Success with the last stage of parenting
“Come over to Macedonia and help us” (Acts 16:9). Little did we know that our son, Todd, would hear those words, which were originally spoken to the apostle Paul in the first century. Todd responded by joining a missions effort overseas—to Macedonia, no less.
As wonderful as it is to see him serving the Lord, it’s tough for my wife and I to realize that our role as parents has changed. Our son is now an adult making his own choices as he faithfully follows what God has called him to do. This hasn’t been a sudden shift for us. When we dropped him off at college and headed home 1,000 miles away, we knew he was attending a good school and was within 100 miles of loving grandparents. But we had to surrender the opportunity to check on him constantly.
The parental ties loosened even more after his college graduation. We agreed that he need not tell us about all his activities (like visiting Mexico for a weekend) until after their completion. This concession saved us anxiety while he was gone—and saved him the aggravation of our trying to talk him out of some activities ahead of time.
In our relationships with adult children, we empty nesters face a decision: Do we lose control, or do we yield it? Either way, the power will shift, but will we hand it over gracefully or have it forcefully wrestled out of our tight grip? A peaceful transfer of authority makes the most sense, so here are a few suggestions from someone still learning how to make an effective handoff.
It is not simply a spiritual “given” to bathe the entire process in prayer. With Todd serving in an area that has seen its share of civil unrest, we have had to place his safety into God’s hands for the sake of our sanity. And the truth is that in our society, suburban North America may be every bit as dangerous as the former Yugoslav Republic. Our adult children’s welfare is in God’s control, and we cannot guarantee their protection no matter where they live and serve. Praying for our children is not a one-time activity; it is a daily discipline.
So how do we know what to pray for? By keeping communication open with adult children. While today’s perils may make the world seem more dangerous, electronic advancements have also made it more connected.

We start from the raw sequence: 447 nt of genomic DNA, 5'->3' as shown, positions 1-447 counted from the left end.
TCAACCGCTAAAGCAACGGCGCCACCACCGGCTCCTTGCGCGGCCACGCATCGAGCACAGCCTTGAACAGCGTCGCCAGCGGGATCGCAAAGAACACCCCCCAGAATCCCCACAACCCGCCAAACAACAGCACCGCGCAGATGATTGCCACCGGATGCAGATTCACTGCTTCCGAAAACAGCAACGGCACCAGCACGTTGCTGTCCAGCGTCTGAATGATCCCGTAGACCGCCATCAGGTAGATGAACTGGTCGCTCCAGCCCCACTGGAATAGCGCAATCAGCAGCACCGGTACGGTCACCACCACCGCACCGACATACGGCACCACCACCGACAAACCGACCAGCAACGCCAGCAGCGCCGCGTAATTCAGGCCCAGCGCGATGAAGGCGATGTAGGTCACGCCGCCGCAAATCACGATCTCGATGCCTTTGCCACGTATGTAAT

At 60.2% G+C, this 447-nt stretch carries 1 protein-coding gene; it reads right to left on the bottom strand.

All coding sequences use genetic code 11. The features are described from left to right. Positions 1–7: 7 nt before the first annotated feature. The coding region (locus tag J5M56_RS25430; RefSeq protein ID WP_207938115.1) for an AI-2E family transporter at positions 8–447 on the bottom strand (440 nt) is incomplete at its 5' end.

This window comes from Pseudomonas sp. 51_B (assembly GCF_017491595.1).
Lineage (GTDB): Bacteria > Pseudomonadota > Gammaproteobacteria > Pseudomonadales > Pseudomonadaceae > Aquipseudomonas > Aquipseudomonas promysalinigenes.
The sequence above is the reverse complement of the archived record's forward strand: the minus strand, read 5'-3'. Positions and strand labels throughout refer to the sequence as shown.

A generation ago, parents sending their children into the military or missionary service anticipated lengthy waits for overseas communication. Today, however, e-mail can keep us in touch almost instantly. And while telephone service may be prohibitive financially, voice-over-Internet services allow conversations between anyone with a home computer that has a microphone. With so many avenues of communication, empty-nest parents can stay informed about what their adult children face and how to pray for them.
For those discussions to be effective, Mom and Dad should establish some basic parameters to avoid crossing into the children’s jurisdiction.
• Give advice only when it is requested. This isn’t tough to fathom, but the corollary is not as simple to observe: Don’t give advice when it’s not asked for. As parents, we have made decisions for our children according to their best interest. With yielding control, those decisions are no longer ours to make. They belong to the youthful decision makers who will have to face the consequences.
• Don’t assume that just because you have given suggestions, they will be followed. Parental recommendations, even when requested, only provide information and resources for young adults to consider. If we empty nesters are honest, we can probably recall many choices we made that were contrary to our parents’ advice. We must give the next generation the same freedom.
• Don’t second-guess your children’s decisions. Once a choice has been made, accept it and provide support. Four of the most damaging words that affect relationships between parents and their adult children are “We told you so.” If the consequences of a decision illustrate it was unwise, few of us willingly admit our mistake to those who opposed it in the first place—and who threaten to rub it in.
• Be flexible and accept changes. When Todd first started discussing Macedonia, he expected the assignment to last six to eight months. After his initial training, he said it might be as long as two years. Shortly before his departure in October, some personal developments shortened the stay to about a year. By the time this article appears, it may have changed again. Each shift could have concerned us as we estimated when he would return, but we try to hold these situations loosely.
From our hands to His
These principles are not limited to parents whose children are considering the ministry, the mission field or the military. They are just as true for us in regard to our daughter in her second year of teaching in the Los Angeles area.
Imagine a middle-aged man running alongside his grown son who is riding a bicycle. By trying to hang on to the bike, not only does the father wear himself out, but he also restricts the son’s ability to ride. The advice for parents: Let go of control over the bicycle, and let God give your adult children the freedom to live on their own.
As a friend prepared to send his last child off to college, he admitted that he and his wife were struggling with the transition. His words echo in my mind: “As hard as it may seem, the truth is that this is why we’ve parented the way we have. All our efforts have been directed toward the day they would be independent, making their own decisions to follow God.” After a thoughtful silence, he continued, “We just have to keep remembering that, as hard as it may be for us to understand, God loves our kids even more than we do. And He will be beside them wherever they are.”
Chuck Johnson and his wife, Gwen, work with senior adults in California. Todd plans to return home from Macedonia this summer.